PHILADELPHIA--(BUSINESS WIRE)--Countries around the world are trying to tackle the escalating H1N1 (swine flu) pandemic in different ways. Advice from all authorities, including the World Health Organization (WHO) and the Centers for Disease Control and Prevention (CDC), remains the same: good hand hygiene, particularly in public places. Despite this, there are still too few people who know how to wash and dry their hands in the most hygienic way.
“Our hands touch 300 different surfaces every 30 minutes. And, according to the CDC, up to 40 percent of Americans could contract the H1N1 virus through 2010. So properly washing and, equally important, effectively drying your hands is a simple way of dramatically decreasing your risk of being infected,” says Mike Kapalko, SCA Tissue’s Environmental & Tork Services Manager. “As a leader in hygienic solutions, Tork provides businesses and consumers with handwashing resources such as posters and educational videos through our website.”
The WHO estimates that two billion people1, one third of the world’s population, could be infected before the end of the pandemic and North American college and university campuses have begun to report hundreds, and in one case thousands, of potential H1N1 cases over the past two weeks.
Viruses can survive on common surfaces like faucet or door handles for up to 72 hours, and considering that we use our hands for almost everything, good hand hygiene is essential to minimize the spread.
Dry Hands Help Reduce the Risk
Damp hands spread 1,000 times more germs than dry hands2. It is therefore as important to dry your hands as it is to wash them carefully with soap and warm water. When away from home, a single-use paper towel ensures that hands can be completely dried and are virtually germ free.
Paper towels also help the cleaning itself, due to generated friction. Up to 99 percent of the germs can be removed by drying your hands properly3. The drier your hands, the safer you will be.
Paper Towels Are the Key to Hygienic Hands
Getting from 90 percent dry to nearly 100 percent dry is extremely important. A single-use paper towel is the most effective option, as it only takes a few seconds to dry your hands completely and removes close to 100% of germs in hand drying. A warm air dryer takes an average of 43 seconds to get your hands only 95 percent dry.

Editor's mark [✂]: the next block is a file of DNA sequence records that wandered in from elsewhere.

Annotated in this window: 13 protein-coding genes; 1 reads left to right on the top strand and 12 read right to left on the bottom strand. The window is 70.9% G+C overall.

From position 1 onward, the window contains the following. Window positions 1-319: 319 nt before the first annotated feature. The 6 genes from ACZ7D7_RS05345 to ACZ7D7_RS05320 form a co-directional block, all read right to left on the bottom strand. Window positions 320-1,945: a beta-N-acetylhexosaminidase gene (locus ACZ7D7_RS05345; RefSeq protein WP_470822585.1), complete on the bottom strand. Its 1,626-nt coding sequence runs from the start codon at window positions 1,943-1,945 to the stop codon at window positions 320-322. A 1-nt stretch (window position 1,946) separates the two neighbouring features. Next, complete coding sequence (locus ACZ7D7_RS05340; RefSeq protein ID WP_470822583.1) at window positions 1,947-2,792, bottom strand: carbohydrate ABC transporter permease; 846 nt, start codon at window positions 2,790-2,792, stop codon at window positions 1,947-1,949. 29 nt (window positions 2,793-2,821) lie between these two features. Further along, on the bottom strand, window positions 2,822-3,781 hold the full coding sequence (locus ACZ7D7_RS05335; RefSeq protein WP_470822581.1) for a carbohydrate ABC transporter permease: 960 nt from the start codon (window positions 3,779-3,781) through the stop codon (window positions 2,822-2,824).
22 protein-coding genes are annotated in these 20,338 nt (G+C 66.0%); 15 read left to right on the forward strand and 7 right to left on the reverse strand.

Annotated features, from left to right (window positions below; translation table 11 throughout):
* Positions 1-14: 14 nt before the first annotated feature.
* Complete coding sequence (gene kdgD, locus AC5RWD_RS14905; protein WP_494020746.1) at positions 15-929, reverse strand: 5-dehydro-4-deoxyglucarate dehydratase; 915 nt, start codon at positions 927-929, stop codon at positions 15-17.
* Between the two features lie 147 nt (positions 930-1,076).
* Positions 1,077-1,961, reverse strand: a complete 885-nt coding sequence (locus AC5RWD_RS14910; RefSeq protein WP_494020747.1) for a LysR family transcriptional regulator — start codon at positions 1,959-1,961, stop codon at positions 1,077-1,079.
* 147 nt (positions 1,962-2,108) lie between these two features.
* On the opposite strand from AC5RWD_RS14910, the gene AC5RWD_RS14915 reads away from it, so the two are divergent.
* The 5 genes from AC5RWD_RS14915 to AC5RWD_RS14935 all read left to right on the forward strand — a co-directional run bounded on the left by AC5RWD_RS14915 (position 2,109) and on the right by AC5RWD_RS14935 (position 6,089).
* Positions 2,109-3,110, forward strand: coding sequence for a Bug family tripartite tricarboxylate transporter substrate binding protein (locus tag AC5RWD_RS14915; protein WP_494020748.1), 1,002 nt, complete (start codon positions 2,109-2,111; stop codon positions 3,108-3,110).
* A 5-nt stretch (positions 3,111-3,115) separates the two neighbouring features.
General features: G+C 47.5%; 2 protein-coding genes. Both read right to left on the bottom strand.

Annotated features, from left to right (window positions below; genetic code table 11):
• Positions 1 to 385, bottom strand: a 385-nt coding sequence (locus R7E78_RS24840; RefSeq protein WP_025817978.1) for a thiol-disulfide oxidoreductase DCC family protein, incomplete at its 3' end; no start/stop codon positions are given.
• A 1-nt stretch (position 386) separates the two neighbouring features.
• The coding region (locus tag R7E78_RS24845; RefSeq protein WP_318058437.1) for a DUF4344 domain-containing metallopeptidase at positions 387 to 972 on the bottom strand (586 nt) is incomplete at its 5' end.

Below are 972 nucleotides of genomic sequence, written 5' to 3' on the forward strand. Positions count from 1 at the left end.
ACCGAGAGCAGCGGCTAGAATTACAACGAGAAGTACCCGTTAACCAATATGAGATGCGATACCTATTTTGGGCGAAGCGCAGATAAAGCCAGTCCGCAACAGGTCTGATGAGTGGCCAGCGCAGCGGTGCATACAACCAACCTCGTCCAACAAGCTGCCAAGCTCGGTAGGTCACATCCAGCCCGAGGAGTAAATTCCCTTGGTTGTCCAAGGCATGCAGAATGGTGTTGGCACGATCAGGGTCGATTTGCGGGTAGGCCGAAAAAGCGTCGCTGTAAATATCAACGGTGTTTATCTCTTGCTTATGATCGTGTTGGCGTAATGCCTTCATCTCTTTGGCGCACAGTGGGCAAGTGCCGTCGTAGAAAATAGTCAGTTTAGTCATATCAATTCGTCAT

A 2008 University of Westminster study shows paper towels are the only option that actually reduces the number of bacteria on your hands (by up to 77%). Many people believe incorrectly that hot air drying is the most hygienic way to dry your hands, but compared to single use paper towels, warm air dryers can actually increase the bacteria on your hands by up to 254 percent4.
Paper towels are also the preferred way of drying hands in public washrooms, as demonstrated in a recent Harris Interactive Consumer Poll, comparing user’s attitudes toward different hand-drying solutions. A clear majority (55%) prefer single-use paper towels to jet air dryers (25%), warm and hot air dryers (16%) and cloth or linen towels (1%)5.
Advice from Tork on taking care of your hands during the flu season
When should you wash your hands?
Good hand hygiene is especially important during flu seasons and when you are in public places. Wash your hands often and dry them thoroughly. If available, use an instant hand sanitizer as a supplement between washes. To prevent infection and cross-contamination you should wash your hands:
After washing and drying your hands:
The best way to wash and dry your hands
Hands are full of surfaces that can be difficult to reach, which means that many people tend to forget certain parts. When you go to a public washroom, washing your hands properly should take about as long as singing “Happy Birthday” twice.
Tork has created an informational video on proper handwashing.
Check it out at www.torkusa.com/handwashingvideo to view.
The Tork brand offers a complete range of products and services within hygiene and cleaning for away from home washrooms, healthcare, food service and industry. Through customer understanding and particular expertise in hygiene and sustainability, Tork has become a market leader in many segments and a committed partner to businesses in over 90 countries. Tork is a global brand in the SCA portfolio. To keep up with the latest Tork news and innovations, please visit: www.torkusa.com.
SCA is a global hygiene and paper company that develops, produces and markets personal care products, tissue, packaging solutions and solid-wood products, with sales of around $15 billion USD. The SCA Group employs approximately 50,000 people and has production in 60 countries. The hygiene portfolio includes global brands TENA and Tork, and regional brands Tempo, Zewa, Velvet, Libero, Libresse and Edet. SCA hygiene solutions are found in over 90 countries. SCA is recognized as a global leader in sustainable development. SCA was ranked as the world’s greenest paper company in 2007 by The Independent newspaper and EIRIS research. For more information about SCA, hygiene and sustainability, please visit: www.sca.com.
1 Interview by Frank Jordans (Associated Press) with Keiji Fukuda, WHO’s Assistant Director-General for Health Security and Environment
2 Patrick, D.R., Findon, G., Miller, T.E., Epidemiology and Infection
3 Patrick D.R., Findon, G., Miller, Epidemiol Infection
4 Redway, Keith & Fawdar, Shameem, University of Westminster Study
5 Harris Interactive Online Poll